Some of the family members made ludicrous points which were never challenged. On ABC's Good Morning America, Mary Fetchet lamented how only "if the airports were communicating with the buildings, then my son would be alive today." On CBS's Early Show, Terry McGovern claimed that if her mother had known about the vague warnings a month before the attack "she would have stopped going to work at the World Trade Center."
Before an interview segment on Friday's Good Morning America with two Bush-bashing 9-11 activists, ABC's Robin Roberts acknowledged that "there are those who support the President" and proceeded to give Debra Burlingame a three-second soundbite which was nothing more than a sentence clause.
After featuring four Bush-bashers on Thursday morning, on Friday NBC's Today brought two of them back, the very politically active Kristen Breitweiser along with Patty Casazza, and balanced them with one person with some pro-Bush views, Debra Burlingame.
On Thursday night, following Condoleezza Rice's testimony, CBS centered a story around one 9-11 family member upset at Rice and ABC delivered a story by Linda Douglass about how "eighty families came to Capitol Hill hoping to pressure the government for more answers. Many came away disappointed." She featured six Bush and Rice-bashers to just one Bush supporter.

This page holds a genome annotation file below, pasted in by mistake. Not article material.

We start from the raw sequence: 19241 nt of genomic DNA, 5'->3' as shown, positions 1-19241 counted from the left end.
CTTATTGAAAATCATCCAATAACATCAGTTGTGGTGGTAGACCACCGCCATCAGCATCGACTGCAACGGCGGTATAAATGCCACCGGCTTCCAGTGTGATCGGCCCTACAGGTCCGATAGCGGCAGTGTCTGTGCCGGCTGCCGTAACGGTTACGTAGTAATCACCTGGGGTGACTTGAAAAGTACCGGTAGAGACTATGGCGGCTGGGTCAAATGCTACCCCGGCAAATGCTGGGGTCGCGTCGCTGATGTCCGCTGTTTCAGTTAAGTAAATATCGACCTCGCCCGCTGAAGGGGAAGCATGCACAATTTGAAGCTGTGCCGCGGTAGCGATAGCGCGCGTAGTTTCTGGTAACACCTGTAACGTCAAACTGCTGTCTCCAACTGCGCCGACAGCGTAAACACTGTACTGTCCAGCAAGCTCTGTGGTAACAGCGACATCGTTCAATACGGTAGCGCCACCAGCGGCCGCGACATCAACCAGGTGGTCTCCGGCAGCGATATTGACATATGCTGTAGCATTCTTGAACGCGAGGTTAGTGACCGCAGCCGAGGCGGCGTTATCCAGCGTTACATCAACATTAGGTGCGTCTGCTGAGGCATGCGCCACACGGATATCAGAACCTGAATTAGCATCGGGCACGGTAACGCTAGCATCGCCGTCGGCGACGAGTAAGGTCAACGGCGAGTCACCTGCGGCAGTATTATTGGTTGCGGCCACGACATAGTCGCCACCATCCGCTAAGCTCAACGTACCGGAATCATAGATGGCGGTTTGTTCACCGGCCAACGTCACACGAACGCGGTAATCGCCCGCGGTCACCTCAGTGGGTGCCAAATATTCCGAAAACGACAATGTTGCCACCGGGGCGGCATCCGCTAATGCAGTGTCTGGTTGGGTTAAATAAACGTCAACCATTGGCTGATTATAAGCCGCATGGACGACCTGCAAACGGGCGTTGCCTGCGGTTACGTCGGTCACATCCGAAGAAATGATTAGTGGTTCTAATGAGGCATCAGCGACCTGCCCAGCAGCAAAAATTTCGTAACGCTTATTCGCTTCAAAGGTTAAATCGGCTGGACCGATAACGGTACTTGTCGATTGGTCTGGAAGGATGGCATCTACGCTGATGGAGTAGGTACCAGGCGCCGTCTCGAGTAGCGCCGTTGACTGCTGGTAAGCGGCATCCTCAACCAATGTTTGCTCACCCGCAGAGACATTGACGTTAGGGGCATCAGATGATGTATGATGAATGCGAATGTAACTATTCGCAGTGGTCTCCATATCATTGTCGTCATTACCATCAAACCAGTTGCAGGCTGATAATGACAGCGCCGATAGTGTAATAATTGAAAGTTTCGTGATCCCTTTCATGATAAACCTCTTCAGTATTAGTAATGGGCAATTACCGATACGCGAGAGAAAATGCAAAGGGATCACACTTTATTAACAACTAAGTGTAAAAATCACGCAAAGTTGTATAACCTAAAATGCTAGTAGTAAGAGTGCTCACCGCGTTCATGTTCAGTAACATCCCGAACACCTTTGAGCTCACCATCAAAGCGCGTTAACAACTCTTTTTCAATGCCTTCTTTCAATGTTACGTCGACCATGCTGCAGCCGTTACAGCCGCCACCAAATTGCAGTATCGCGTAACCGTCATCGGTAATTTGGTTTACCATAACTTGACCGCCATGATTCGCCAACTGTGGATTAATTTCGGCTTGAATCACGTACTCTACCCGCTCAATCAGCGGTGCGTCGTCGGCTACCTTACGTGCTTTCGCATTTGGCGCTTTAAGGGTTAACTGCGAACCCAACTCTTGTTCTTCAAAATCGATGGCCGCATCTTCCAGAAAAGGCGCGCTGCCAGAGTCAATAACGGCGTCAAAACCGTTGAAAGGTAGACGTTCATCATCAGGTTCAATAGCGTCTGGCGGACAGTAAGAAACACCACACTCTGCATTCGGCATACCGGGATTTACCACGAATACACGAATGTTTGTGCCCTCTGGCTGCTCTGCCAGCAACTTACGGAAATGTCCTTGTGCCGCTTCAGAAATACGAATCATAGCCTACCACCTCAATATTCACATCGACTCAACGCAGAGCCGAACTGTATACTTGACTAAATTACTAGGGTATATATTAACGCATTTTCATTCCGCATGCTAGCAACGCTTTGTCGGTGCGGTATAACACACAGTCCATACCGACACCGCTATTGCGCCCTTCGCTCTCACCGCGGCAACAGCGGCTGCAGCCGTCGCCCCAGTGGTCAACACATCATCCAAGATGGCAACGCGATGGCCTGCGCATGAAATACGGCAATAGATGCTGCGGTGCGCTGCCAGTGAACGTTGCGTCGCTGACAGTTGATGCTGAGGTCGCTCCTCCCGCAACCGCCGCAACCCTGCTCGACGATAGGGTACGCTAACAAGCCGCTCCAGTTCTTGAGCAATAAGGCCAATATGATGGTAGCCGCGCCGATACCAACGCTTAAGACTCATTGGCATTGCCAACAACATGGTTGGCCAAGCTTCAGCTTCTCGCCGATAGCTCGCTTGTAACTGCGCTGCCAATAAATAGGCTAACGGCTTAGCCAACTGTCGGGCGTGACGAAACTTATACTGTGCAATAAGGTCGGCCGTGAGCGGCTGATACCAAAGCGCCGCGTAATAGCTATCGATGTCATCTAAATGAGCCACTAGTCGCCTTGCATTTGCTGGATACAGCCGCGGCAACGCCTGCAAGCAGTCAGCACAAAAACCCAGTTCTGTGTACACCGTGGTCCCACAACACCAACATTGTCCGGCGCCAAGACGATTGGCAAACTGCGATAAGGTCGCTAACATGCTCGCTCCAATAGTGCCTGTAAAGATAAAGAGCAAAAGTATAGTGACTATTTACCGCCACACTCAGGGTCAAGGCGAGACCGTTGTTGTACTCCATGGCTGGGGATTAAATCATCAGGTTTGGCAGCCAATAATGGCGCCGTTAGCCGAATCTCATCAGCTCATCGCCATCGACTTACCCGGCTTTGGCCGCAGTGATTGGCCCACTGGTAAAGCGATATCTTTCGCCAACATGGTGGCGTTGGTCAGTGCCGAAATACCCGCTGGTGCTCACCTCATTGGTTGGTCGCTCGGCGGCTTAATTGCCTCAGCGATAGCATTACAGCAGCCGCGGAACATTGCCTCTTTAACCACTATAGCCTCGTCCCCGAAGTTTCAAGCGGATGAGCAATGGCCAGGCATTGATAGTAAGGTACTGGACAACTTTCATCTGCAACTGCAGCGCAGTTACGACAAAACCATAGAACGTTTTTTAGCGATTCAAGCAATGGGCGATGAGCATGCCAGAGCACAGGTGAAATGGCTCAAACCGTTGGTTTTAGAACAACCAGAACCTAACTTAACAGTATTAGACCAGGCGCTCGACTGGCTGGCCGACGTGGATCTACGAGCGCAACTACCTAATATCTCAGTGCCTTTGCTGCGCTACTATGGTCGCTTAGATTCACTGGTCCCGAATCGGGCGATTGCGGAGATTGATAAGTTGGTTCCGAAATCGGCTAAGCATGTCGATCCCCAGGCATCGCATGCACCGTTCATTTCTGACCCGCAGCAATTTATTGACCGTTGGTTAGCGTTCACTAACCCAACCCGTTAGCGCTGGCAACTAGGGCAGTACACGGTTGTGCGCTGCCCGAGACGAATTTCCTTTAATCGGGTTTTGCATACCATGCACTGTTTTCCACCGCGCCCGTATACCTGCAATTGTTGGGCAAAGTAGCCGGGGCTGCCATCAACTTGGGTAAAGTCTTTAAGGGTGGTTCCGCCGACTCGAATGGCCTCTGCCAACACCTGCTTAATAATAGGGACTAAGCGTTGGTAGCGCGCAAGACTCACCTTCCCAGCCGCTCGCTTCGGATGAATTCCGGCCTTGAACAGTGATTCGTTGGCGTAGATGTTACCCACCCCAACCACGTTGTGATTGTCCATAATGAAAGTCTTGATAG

Peter Jennings introduced that April 8 World News Tonight story: "There were quite a number of family members of those who died on 9/11 at the hearing today. Here's ABC's Linda Douglass."
The next morning on GMA, the MRC's Jessica Anderson noticed, Robin Roberts set up an April 9 interview segment: "There were many 9/11 families sitting in on the hearings. In a moment, we're going to hear from some who have been critical of the Bush administration, but there are those who support the President, such as Debra Burlingame, who lost her brother."
Roberts soon cued up her other guest: "We saw that Dr. Rice went into the audience and was talking to many of the families. Mary, did you have an encounter with Dr. Rice?"